Two separate grants for stewardship programs and landowner wildfire mitigation
By Katherine Nettles
Local land stewardship programs got a major lift on June 14 when the Great Outdoors Colorado (GOCO) board awarded two grants totaling $461,854 to projects in Gunnison County. The first, a $350,000 grant, is for the development of the Gunnison County Stewardship Program to address long-term stewardship of public lands and other conserved lands within the county. The other grant, totaling $111,854, was awarded to the Colorado West Land Trust for the development of a separate stewardship program that engages private landowners in natural resource management and wildfire mitigation.
Stewardship Program to prioritize sage grouse, campsites, trailheads and outreach
The larger grant of the two, for $350,000, was awarded in order to create the Gunnison Stewardship Program. Cathie Pagano, director of Gunnison County Community and Economic Development, wrote in an e-mail to the Crested Butte News, “This will be a new initiative of the STOR [Sustainable Tourism and Outdoor Recreation] Committee.”
According to a GOCO press release issued on June 14, the county has outlined several existing stewardship needs for the next three years for the program. Top priorities include restoring key habitat for the Gunnison sage grouse, decommissioning hundreds of illegal campsites (to be identified by the Forest Service), and designating new ones with appropriate infrastructure. The program will also install sanitation facilities at key trailheads.
“The stewardship program will address issues associated with the recent influx of visitors to the area’s publicly accessible properties through a new and collaborative stewardship model,” according to the press release.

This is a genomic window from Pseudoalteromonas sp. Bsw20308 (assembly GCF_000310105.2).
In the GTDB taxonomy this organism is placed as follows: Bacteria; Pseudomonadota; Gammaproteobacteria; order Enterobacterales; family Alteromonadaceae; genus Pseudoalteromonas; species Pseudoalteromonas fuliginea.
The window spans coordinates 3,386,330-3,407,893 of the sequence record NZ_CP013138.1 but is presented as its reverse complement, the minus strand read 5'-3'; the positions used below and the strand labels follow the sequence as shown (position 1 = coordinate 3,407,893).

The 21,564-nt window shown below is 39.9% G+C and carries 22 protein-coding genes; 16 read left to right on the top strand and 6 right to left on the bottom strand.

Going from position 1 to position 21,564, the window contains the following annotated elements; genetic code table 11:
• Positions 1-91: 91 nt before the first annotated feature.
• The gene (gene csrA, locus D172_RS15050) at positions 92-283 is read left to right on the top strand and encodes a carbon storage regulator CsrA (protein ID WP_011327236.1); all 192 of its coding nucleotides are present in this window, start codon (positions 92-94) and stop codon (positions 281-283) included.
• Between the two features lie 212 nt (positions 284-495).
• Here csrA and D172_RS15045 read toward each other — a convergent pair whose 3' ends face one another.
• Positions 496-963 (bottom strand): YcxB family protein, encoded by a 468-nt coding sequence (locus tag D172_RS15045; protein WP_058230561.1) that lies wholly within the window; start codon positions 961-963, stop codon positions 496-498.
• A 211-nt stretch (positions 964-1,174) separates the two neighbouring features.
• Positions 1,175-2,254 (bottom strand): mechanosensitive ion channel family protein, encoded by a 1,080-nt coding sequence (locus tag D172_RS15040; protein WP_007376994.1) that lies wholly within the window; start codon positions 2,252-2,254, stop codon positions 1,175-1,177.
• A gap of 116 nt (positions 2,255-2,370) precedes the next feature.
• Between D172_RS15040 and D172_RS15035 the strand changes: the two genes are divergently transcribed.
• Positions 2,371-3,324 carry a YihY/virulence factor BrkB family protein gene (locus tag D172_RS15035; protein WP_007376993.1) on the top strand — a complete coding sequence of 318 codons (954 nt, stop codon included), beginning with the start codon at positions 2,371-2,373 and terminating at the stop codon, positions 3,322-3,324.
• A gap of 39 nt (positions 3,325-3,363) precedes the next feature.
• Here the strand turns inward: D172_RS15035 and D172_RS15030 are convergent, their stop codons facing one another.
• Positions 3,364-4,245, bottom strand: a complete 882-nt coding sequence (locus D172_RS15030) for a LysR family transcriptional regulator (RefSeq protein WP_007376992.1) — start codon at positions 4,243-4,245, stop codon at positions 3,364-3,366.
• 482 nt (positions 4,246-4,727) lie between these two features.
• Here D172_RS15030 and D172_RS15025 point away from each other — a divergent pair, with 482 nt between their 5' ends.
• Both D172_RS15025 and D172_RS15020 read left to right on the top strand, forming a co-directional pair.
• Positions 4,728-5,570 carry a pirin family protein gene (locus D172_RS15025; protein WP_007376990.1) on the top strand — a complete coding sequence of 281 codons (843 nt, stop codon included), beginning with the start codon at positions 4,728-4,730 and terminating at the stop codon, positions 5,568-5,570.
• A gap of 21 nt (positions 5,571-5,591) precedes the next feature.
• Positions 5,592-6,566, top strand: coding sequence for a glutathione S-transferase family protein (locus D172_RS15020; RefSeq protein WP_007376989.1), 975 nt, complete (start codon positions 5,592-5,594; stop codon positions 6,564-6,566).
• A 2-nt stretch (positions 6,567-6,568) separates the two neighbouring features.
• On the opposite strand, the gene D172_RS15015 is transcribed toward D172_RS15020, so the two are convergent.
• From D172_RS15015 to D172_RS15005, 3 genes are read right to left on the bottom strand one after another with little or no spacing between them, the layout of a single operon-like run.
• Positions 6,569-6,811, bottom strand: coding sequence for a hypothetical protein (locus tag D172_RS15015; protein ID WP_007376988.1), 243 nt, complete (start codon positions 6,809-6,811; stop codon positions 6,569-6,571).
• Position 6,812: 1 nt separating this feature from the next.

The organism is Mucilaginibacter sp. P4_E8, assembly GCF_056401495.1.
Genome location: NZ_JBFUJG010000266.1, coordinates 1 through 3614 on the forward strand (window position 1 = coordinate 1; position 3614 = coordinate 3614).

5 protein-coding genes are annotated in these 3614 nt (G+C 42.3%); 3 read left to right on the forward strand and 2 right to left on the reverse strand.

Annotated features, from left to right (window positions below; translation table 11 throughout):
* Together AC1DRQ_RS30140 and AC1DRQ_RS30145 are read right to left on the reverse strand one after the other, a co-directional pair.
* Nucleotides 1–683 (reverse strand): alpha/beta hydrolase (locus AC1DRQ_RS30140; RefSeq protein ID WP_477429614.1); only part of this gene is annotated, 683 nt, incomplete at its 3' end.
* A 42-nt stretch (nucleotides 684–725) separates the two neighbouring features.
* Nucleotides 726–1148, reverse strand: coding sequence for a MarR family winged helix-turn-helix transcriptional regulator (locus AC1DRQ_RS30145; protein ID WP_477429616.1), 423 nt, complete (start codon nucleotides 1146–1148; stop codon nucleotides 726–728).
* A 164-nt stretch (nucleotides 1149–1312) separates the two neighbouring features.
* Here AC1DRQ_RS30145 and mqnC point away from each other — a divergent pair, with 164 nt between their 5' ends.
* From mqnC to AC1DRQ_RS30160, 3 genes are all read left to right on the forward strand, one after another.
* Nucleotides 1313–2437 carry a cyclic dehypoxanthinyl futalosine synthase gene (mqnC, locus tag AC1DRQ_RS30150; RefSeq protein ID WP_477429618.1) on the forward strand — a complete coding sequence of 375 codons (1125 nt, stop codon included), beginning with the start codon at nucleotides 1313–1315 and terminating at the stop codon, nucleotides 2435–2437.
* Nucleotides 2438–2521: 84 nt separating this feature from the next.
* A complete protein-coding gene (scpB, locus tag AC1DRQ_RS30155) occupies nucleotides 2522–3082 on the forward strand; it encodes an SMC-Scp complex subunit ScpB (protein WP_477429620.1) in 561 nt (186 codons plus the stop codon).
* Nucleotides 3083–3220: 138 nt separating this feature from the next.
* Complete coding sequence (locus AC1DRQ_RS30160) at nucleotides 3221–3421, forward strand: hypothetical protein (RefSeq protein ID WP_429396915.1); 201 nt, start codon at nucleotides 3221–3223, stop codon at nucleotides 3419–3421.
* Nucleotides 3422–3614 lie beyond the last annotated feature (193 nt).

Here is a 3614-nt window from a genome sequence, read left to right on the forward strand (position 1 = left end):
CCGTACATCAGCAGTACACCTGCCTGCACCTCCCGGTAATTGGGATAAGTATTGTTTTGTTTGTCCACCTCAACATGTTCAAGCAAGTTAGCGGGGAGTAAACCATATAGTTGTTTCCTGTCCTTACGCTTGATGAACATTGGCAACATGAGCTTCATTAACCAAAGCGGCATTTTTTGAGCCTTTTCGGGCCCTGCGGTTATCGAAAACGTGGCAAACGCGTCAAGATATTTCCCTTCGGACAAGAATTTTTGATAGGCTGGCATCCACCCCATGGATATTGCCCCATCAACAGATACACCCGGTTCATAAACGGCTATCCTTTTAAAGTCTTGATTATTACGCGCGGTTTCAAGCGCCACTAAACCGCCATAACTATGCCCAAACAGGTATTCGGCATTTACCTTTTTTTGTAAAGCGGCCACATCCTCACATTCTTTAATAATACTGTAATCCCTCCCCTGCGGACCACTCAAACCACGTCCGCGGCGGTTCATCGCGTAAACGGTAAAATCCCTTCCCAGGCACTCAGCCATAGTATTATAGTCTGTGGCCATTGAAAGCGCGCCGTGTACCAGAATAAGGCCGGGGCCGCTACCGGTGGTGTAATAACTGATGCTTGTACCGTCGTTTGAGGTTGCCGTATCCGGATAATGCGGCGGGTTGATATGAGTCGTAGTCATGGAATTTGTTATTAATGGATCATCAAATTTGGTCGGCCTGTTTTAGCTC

The STOR committee has contributed to developing the program plan and will be engaged in future stewardship projects. As an initial step, the STOR committee will hire a coordinator to help recruit volunteers and support developing partnerships with existing land managers and stewardship groups.
The STOR committee also hopes to provide educational programming to bring in new stewards and to train volunteers for public outreach purposes, as stated in the press release. “Volunteers might be stationed at popular trailheads to educate recreationists about stewardship principles and reducing impacts on the trails,” according to the press release.
Gunnison County has tallied more than 75,000 acres of conserved open space property managed by local municipalities and land conservancies. To serve such conservation efforts, the STOR committee will participate in both the Gunnison Stewardship Program and the recently established Gunnison Stewardship Fund, awarded with $59,000 from the National Forest Foundation partnership earlier this year.
Each fund will have slightly different criteria for how the funds are spent and will be awarded separately, but STOR will help identify the top community priorities, said Pagano.
“The GOCO Stewardship Impact grant reflects an incredible collaborative partnership between GOCO, Gunnison County, Volunteers for Outdoor Colorado, Town of Crested Butte, Town of Mt. Crested Butte, U.S. Forest Service, BLM, City of Gunnison, [Tourism and Prosperity Partnership], Crested Butte Conservation Corps, Gunnison Trails, Crested Butte Land Trust, Crested Butte Nordic Center, Gunnison Nordic, Gunnison Off Road Alliance of Trailriders (GOATS) and the STOR committee members. Each of these entities is contributing cash to the project and many are also contributing in-kind work. The demonstration of collaboration across jurisdictional lines and non-profit and public sectors, shows incredible cooperation,” wrote Pagano.